MOSCOW (MRC) -- Crude futures fell Wednesday as the focus turned to a lack of consensus among OPEC+ members ahead of the group's next meeting on June 8-10, reported S&P Global.
NYMEX July crude settled at USD32.81/b, down USD1.54, while ICE July Brent settled at USD34.74/b, down USD1.43.
"Oil's rally stalled out after Russia signaled they want to unwind productions in July, a sign that the battle for market share will resume as crude demand improves," said OANDA analyst Edward Moya. "Russia's comments on easing cuts in July served as a reminder that higher prices and improved crude demand will likely see OPEC+ compliance go out the window."
While news that Russia's oil ministry said global oil markets would balance in June or July pulled prices lower, subsequent news Wednesday that Russia's President Vladimir Putin agreed with Saudi Arabian Crown Prince Mohammed bin Salman on the need for "close coordination" put a floor in futures.
"Both sides noted the importance of joint efforts in achieving OPEC+ agreements in April to limit oil production," said a statement from the Kremlin. "They agreed that further close coordination on this issue should take place between energy ministers."
The OPEC+ alliance agreed in April to reduce output by 9.7 million b/d in May and June in response to plummeting demand caused by the coronavirus pandemic. Saudi Arabia has since said it will cut a further 1 million b/d in June.
Crude futures remained in contango, but the curve has flattened, reflecting a tighter supply/demand balance. The market appears less concerned that inventories will reach storage capacity, notably at the Cushing, Oklahoma delivery point for NYMEX futures.
Producers in the US and Canada have announced output cuts totaling roughly 2.7 million b/d. The coronavirus has also hit oil production in Latin America.
The market is hardly bullish. But the cuts may present a risk to supply down the road, according to the International Energy Agency.
Global energy investment is expected to plunge by 20%, or almost USD400 billion, in 2020, the agency said Wednesday.
The US shale sector is set to be hit hardest, with investment in shale forecast to fall by 50% in 2020 as investor confidence and access to capital has now "dried up," the IEA said.
In refined products, NYMEX June RBOB settled at 99.33 cents/gal Wednesday, down 5.56 cents, while June ULSD settled 1.87 cents lower at 97.21 cents/gal.
Refined products demand is expected to increase in the near term as more countries ease lockdown restrictions.
In the US, restrictions on non-essential travel have been eased or lifted in all 50 states, though major metro areas, including Los Angeles and New York City, remain on lockdown.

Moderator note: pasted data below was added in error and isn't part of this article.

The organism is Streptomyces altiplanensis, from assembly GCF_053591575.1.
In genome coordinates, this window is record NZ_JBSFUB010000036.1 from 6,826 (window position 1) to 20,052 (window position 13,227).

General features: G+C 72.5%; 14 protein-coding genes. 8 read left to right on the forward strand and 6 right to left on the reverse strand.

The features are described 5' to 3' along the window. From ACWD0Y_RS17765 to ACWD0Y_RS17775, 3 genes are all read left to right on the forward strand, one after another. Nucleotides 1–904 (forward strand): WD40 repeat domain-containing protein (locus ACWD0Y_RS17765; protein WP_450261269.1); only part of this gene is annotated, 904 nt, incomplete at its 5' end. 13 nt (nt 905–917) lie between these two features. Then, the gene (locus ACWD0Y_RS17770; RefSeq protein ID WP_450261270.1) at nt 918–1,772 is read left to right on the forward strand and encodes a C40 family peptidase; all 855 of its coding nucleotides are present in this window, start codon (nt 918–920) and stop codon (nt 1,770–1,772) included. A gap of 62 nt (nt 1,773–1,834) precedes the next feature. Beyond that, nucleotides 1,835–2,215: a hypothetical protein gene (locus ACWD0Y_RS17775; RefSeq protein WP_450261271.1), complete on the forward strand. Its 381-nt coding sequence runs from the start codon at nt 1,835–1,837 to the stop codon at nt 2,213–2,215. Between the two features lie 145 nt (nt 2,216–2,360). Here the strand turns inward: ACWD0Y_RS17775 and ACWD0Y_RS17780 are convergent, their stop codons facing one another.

Likewise, some Asian countries are starting to ease restrictions, boosting gasoline demand.
According to S&P Global Platts Analytics, Apple Mobility Index data suggests "a recovery in driving activity is now underway among Asian countries outside China, with Malaysia, Thailand and Vietnam improving the most."
RBOB crack spreads have weakened over the past two trading days, however, likely reflecting some demand optimism fading from the market.
The NYMEX July RBOB crack spread against ICE Brent ended Wednesday at around USD8.07/b, down from USD9.07b Friday.
While US refinery runs are expected to have risen, but unemployment remains high, and export demand sluggish, which is putting a cap on RBOB cracks.
Kpler vessel tracking software shows roughly 19.4 million barrels of clean products being exported from the US to Latin America so far in May, down from a total of 33.5 million barrels in April, and 67.2 million barrels in March.
As MRC informed previously, global oil consumption cut by up to a third. What happens next in the oil market depends on how quickly and completely the global economy emerges from lockdown, and whether the recessionary hit lingers through the rest of this year and into 2021.
Earlier this year, BP said the deadly coronavirus outbreak could cut global oil demand growth by 40 per cent in 2020, putting pressure on Opec producers and Russia to curb supplies to keep prices in check.
We remind that, in September 2019, six world's major petrochemical companies in Flanders, Belgium, North Rhine-Westphalia, Germany, and the Netherlands (Trilateral Region) announced the creation of a consortium to jointly investigate how naphtha or gas steam crackers could be operated using renewable electricity instead of fossil fuels. The Cracker of the Future consortium, which includes BASF, Borealis, BP, LyondellBasell, SABIC and Total, aims to produce base chemicals while also significantly reducing carbon emissions. The companies agreed to invest in R&D and knowledge sharing as they assess the possibility of transitioning their base chemical production to renewable electricity.
Ethylene and propylene are feedstocks for producing polyethylene (PE) and polypropylene (PP).
According to MRC's ScanPlast report, Russia's estimated PE consumption totalled 557,060 tonnes in the first three month of 2020, up by 7% year on year. High density polyethylene (HDPE) and linear low density polyethylene (LLDPE) shipments rose because of the increased capacity utilisation at ZapSibNeftekhim. Demand for LDPE subsided. At the same time, PP shipments to the Russian market was 267,630 tonnes in January-March 2020, down 20% year on year. Homopolymer PP and PP block copolymers accounted for the main decrease in imports.